Despite the explosion of research in this area in recent years, there is still lots to learn about this nifty piece of mental machinery. As our understanding grows, it is not just our own skills that stand to improve. If we can figure out how to give mentalising powers to computers and robots, they could become a lot more sophisticated. “Part of the process of socialising robots might draw upon things we’re learning from how people think about people,” Apperly says.

For instance, programmers at the Georgia Institute of Technology in Atlanta have developed robots that can deceive each other and leave behind false clues in a high-tech game of hide-and-seek. Such projects may ultimately lead to robots that can figure out the thoughts and intentions of people.

For now, though, the remarkable ability to thoroughly worm our way into someone else’s head exists only in the greatest computer of all – the human brain.

(Article by Kirsten Weir, who is a science writer based in Minneapolis).

http://beyondmusing.wordpress.com/2013/06/07/mind-reading-how-we-get-inside-other-peoples-heads/

sn-math

by Emily Underwood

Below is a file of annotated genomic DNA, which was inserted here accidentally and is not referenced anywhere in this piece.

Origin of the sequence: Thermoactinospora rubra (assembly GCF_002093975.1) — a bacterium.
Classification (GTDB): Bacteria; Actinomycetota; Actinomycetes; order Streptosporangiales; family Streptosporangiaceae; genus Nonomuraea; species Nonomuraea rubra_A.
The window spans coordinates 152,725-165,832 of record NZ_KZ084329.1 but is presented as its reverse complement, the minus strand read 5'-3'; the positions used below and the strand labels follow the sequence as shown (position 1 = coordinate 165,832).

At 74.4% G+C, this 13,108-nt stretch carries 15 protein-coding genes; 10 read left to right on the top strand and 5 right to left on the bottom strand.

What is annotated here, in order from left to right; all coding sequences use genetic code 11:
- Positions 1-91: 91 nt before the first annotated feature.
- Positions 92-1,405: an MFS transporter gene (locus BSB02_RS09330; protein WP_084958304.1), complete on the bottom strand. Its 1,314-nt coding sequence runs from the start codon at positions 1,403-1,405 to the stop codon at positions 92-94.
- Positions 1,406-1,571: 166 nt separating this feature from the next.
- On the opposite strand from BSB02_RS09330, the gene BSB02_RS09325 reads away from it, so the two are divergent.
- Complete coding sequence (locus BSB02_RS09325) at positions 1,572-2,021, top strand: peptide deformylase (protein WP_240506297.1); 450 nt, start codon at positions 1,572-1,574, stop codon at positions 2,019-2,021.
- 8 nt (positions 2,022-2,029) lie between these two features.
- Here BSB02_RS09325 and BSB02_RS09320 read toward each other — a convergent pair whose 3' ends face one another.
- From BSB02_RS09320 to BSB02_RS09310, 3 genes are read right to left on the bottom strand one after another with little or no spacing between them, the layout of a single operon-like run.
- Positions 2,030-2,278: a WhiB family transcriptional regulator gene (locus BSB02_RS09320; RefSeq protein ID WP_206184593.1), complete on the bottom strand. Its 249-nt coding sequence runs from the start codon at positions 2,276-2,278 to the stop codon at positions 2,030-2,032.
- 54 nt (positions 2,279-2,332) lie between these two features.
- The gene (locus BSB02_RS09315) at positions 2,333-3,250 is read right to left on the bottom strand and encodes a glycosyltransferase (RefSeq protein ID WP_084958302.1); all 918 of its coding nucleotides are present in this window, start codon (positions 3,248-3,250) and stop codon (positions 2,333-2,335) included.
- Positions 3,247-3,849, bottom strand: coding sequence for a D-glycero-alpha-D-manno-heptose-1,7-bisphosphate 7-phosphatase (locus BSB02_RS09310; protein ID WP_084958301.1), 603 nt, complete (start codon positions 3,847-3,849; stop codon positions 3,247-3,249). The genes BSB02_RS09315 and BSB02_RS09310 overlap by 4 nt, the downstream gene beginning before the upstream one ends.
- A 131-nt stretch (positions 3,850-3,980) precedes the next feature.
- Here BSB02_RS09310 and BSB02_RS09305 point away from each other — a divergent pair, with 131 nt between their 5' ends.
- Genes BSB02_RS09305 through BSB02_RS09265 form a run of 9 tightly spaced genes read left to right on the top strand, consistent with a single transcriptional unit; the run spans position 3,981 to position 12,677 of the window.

ScienceNOW

If you are one of the 20% of healthy adults who struggle with basic arithmetic, simple tasks like splitting the dinner bill can be excruciating. Now, a new study suggests that a gentle, painless electrical current applied to the brain can boost math performance for up to 6 months. Researchers don’t fully understand how it works, however, and there could be side effects.

The idea of using electrical current to alter brain activity is nothing new—electroshock therapy, which induces seizures for therapeutic effect, is probably the best known and most dramatic example. In recent years, however, a slew of studies has shown that much milder electrical stimulation applied to targeted regions of the brain can dramatically accelerate learning in a wide range of tasks, from marksmanship to speech rehabilitation after stroke.

In 2010, cognitive neuroscientist Roi Cohen Kadosh of the University of Oxford in the United Kingdom showed that, when combined with training, electrical brain stimulation can make people better at very basic numerical tasks, such as judging which of two quantities is larger. However, it wasn’t clear how those basic numerical skills would translate to real-world math ability.